In the supernatural order, the Church, after the manner of our blessed Lord, takes hold of this permanent character of love in the order of nature and elevates the promise “I do” to the dignity of a sacrament.
The love that is always expressing itself in terms of the eternal, and articulating itself in such phrases as “till the sands of the desert grow cold,” the Church seizes and refines by finding a symbol of love more abiding still than even the sands of the desert. She goes to the most personal, permanent, and unbreakable union of love the world has ever known — namely, the love of Christ for human nature — and during the solemnity of the nuptial Mass reminds the young couple that they are to love one another with the same indissoluble love with which our blessed Lord loved the human nature that He took from the womb of the Blessed Mother.
That love which desires to express itself in terms of the permanent, the Church models on the great prototype of the marriage of God and man in the Incarnation of our Lord and Savior, Jesus Christ. When God veiled the awful terror of His glory, descended into the flesh-girt paradise of Mary, and assumed human nature, He assumed it, not for an earthly life stretching from crib to Cross, but permanently and eternally through the risen life of Easter Sunday and the glorious Ascension to the right hand of the Father.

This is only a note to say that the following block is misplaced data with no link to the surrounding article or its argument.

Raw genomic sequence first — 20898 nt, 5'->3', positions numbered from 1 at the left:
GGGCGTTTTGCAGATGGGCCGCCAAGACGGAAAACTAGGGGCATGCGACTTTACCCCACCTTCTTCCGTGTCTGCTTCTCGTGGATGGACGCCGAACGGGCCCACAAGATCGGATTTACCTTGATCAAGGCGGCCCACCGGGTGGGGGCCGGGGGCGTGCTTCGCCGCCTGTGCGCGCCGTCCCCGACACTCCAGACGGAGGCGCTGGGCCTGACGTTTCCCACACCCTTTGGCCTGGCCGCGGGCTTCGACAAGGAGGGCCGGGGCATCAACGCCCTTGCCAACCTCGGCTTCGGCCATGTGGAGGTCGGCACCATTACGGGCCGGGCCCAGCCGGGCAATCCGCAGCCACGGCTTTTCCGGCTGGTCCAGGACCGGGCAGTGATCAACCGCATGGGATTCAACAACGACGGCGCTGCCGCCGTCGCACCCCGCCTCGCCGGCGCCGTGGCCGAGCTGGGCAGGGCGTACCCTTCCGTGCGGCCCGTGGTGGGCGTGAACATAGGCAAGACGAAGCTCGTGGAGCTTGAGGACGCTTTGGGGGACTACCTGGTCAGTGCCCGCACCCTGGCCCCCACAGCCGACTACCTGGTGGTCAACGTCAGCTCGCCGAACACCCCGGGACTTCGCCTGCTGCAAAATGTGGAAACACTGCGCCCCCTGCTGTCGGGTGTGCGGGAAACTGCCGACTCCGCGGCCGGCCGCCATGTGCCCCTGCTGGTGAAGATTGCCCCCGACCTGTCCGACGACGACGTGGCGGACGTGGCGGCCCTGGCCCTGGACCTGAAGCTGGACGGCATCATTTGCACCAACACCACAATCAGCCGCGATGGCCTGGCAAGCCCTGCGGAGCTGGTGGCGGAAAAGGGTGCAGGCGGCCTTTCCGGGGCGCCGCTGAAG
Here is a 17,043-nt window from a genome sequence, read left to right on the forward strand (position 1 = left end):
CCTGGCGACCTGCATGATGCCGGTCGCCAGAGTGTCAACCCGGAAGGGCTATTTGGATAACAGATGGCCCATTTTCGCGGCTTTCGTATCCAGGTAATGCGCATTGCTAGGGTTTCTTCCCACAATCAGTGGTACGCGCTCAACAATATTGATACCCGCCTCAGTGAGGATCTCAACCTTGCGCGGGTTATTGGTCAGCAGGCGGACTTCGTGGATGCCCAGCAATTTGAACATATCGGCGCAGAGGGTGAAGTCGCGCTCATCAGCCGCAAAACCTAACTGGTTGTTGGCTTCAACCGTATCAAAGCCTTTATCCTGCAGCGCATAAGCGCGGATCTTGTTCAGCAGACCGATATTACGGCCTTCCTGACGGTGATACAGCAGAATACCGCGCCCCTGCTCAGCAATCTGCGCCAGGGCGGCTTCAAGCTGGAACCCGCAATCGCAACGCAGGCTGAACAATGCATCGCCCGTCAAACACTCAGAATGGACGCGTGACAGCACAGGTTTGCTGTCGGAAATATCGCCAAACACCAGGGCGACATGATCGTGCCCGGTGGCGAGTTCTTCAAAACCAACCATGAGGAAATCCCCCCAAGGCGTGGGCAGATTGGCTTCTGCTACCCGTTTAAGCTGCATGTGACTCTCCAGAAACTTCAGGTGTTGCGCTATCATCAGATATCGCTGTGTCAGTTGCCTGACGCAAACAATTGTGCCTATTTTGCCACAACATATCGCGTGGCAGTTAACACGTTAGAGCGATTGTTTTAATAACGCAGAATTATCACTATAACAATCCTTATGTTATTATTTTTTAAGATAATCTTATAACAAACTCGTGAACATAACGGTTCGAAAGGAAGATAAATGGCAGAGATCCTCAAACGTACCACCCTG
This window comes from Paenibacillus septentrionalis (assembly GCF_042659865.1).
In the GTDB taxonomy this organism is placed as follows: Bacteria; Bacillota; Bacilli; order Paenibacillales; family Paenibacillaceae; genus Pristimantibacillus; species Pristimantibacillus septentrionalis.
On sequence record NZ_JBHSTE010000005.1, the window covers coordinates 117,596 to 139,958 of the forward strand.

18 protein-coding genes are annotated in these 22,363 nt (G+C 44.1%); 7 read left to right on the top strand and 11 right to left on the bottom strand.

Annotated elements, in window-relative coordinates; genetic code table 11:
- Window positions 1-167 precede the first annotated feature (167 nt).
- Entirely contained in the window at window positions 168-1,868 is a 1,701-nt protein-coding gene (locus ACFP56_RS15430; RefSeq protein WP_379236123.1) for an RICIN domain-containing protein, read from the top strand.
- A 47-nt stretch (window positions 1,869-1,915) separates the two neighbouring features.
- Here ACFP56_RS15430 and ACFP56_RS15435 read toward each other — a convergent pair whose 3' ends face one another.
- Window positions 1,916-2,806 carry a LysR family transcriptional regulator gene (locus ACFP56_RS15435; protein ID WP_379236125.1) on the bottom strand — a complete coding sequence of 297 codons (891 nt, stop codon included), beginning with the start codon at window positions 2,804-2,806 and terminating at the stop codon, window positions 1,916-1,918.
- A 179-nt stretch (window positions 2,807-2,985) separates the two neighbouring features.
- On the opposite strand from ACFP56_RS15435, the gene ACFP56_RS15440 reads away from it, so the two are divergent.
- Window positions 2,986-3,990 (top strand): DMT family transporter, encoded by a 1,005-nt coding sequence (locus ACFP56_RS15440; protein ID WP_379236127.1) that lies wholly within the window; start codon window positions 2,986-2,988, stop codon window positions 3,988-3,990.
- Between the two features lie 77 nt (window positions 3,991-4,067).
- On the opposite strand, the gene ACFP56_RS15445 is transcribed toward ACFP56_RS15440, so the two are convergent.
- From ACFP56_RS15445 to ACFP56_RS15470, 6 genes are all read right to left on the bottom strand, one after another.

Now, since Christian marriage of flesh and flesh is modeled upon the permanent marriage of God and man, the Church says that it, too, must take on for life the character of permanence and indissolubility. As the womb of the Blessed Mother was the anvil of flesh upon which the divine and human natures of Christ were united under the Pentecostal flame of the Holy Spirit in the unity of the Person, so, too, the nuptial altar becomes the new anvil whereon two loving hearts are fused and joined by a flame of the sacramental Spirit in the unity of the flesh.
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